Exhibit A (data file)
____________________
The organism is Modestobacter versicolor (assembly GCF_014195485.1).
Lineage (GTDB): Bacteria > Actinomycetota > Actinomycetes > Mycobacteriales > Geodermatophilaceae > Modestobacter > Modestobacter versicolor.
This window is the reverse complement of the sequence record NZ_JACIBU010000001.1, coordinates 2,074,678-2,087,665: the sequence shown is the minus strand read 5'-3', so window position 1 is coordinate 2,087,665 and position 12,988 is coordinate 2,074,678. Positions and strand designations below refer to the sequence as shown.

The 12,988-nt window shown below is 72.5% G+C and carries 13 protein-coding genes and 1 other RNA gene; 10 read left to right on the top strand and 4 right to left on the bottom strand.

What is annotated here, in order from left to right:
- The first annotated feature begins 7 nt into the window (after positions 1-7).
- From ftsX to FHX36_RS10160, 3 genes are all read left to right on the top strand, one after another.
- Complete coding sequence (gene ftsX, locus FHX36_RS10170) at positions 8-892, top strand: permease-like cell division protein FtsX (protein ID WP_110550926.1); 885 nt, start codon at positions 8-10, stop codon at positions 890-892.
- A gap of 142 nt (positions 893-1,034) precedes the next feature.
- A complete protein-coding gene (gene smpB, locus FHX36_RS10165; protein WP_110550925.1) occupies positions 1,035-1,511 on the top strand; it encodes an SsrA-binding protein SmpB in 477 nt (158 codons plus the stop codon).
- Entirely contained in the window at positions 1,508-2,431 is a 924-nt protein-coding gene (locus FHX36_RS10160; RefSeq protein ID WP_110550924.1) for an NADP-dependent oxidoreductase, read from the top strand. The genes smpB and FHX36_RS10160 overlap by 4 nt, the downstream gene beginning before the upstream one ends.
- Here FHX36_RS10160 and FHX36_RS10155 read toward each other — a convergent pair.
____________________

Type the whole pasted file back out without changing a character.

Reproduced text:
The organism is Modestobacter versicolor (assembly GCF_014195485.1).
Lineage (GTDB): Bacteria > Actinomycetota > Actinomycetes > Mycobacteriales > Geodermatophilaceae > Modestobacter > Modestobacter versicolor.
This window is the reverse complement of the sequence record NZ_JACIBU010000001.1, coordinates 2,074,678-2,087,665: the sequence shown is the minus strand read 5'-3', so window position 1 is coordinate 2,087,665 and position 12,988 is coordinate 2,074,678. Positions and strand designations below refer to the sequence as shown.

The 12,988-nt window shown below is 72.5% G+C and carries 13 protein-coding genes and 1 other RNA gene; 10 read left to right on the top strand and 4 right to left on the bottom strand.

What is annotated here, in order from left to right:
- The first annotated feature begins 7 nt into the window (after positions 1-7).
- From ftsX to FHX36_RS10160, 3 genes are all read left to right on the top strand, one after another.
- Complete coding sequence (gene ftsX, locus FHX36_RS10170) at positions 8-892, top strand: permease-like cell division protein FtsX (protein ID WP_110550926.1); 885 nt, start codon at positions 8-10, stop codon at positions 890-892.
- A gap of 142 nt (positions 893-1,034) precedes the next feature.
- A complete protein-coding gene (gene smpB, locus FHX36_RS10165; protein WP_110550925.1) occupies positions 1,035-1,511 on the top strand; it encodes an SsrA-binding protein SmpB in 477 nt (158 codons plus the stop codon).
- Entirely contained in the window at positions 1,508-2,431 is a 924-nt protein-coding gene (locus FHX36_RS10160; RefSeq protein ID WP_110550924.1) for an NADP-dependent oxidoreductase, read from the top strand. The genes smpB and FHX36_RS10160 overlap by 4 nt, the downstream gene beginning before the upstream one ends.
- Here FHX36_RS10160 and FHX36_RS10155 read toward each other — a convergent pair.